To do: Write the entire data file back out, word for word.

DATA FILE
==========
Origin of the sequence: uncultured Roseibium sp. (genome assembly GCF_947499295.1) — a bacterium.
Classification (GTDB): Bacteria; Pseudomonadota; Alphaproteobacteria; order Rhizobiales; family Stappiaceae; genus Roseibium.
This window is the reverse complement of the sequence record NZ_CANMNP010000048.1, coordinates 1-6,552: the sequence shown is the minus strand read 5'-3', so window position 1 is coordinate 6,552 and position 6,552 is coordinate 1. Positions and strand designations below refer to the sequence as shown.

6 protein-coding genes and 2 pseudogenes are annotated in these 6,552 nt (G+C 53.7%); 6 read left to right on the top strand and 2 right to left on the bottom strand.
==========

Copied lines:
Origin of the sequence: uncultured Roseibium sp. (genome assembly GCF_947499295.1) — a bacterium.
Classification (GTDB): Bacteria; Pseudomonadota; Alphaproteobacteria; order Rhizobiales; family Stappiaceae; genus Roseibium.
This window is the reverse complement of the sequence record NZ_CANMNP010000048.1, coordinates 1-6,552: the sequence shown is the minus strand read 5'-3', so window position 1 is coordinate 6,552 and position 6,552 is coordinate 1. Positions and strand designations below refer to the sequence as shown.

6 protein-coding genes and 2 pseudogenes are annotated in these 6,552 nt (G+C 53.7%); 6 read left to right on the top strand and 2 right to left on the bottom strand.